New Delhi, Sep 25 (IANS) Farmlands will no longer be available for setting up new special economic zones (SEZs) in the country, Commerce Minister Kamal Nath Monday announced here Monday following a directive by Congress president Sonia Gandhi.
'The Board of Approval on SEZs has made it mandatory that no proposal for SEZs on prime agricultural land should be cleared,' Kamal Nath told reporters here, two days after Gandhi called for caution on the issue.
Gandhi had told a conclave of the chief ministers of the Congress-led states in Nainital Saturday that while industry needed land for setting up SEZs, agricultural land should not be diverted to them.
'Farmers must get proper compensation when their land is purchased. Can't the farmers become stakeholders in the projects that come up on the land acquired from them?' the Congress president had asked.
But the opposition still called it a flawed policy that encouraged unscrupulous grabbing of farmland on the pretext of development. 'It is the biggest real estate scam in India,' alleged Janata Dal-United president Sharad Yadav Monday.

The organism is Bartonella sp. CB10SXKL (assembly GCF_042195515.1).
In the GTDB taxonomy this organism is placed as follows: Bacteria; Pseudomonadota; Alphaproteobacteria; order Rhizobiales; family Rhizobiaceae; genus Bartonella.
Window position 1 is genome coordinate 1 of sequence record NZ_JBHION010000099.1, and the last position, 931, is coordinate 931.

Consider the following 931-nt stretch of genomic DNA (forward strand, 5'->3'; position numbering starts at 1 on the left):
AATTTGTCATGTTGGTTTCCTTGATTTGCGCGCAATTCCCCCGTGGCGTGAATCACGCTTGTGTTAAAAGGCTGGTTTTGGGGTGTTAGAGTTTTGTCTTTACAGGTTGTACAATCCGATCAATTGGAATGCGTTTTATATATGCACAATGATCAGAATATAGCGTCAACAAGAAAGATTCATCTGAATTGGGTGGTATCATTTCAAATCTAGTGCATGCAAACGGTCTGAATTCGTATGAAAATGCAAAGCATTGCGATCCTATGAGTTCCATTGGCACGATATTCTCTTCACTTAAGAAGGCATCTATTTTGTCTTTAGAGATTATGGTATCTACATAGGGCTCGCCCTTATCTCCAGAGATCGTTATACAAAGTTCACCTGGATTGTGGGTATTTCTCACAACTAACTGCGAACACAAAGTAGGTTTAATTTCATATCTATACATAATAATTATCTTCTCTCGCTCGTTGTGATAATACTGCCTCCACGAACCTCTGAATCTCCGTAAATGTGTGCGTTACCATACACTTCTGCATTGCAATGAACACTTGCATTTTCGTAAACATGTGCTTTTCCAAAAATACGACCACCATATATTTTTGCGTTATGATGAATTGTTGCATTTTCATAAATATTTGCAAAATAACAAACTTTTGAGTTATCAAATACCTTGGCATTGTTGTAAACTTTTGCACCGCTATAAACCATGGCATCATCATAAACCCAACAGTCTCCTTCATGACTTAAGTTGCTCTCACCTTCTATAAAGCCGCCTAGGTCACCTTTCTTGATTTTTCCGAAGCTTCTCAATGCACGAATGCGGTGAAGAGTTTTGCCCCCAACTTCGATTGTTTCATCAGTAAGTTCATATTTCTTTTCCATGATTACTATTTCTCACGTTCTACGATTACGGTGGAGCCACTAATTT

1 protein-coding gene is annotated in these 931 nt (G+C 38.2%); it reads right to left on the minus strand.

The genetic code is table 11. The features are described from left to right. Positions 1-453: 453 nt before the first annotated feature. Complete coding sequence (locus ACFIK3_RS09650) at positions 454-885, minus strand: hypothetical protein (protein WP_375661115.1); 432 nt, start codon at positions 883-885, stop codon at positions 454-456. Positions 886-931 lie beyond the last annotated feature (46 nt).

Around 150 SEZs are coming up in the country on 26,800 hectares of land and over 225 more proposals are pending with the government and will cover another 75,000 hectares, according to officials of the commerce ministry.
The SEZs are expected to employ 500,000 people by end-2007 and invest some Rs.1,000 billion, including Rs.250 billion from overseas. The 18 operational SEZs have so far exported Rs.225 billion worth of products and employed 123,000 people.
A strong votary for SEZs in the country, Kamal Nath also said that the Reserve Bank of India (RBI) must keep its promise of treating such projects as engines of India's economic growth for the purpose of extending term finances to them.
'The RBI must ensure that it does not contradict itself,' he said referring to a report tabled by the apex bank last month where it praised the SEZ scheme even while cautioning on the potential revenue loss on account of fiscal sops.
The central bank had also recently asked commercial banks to treat SEZs on par with real estate projects for the purpose of loans, which industry complained would increase the cost of such financing.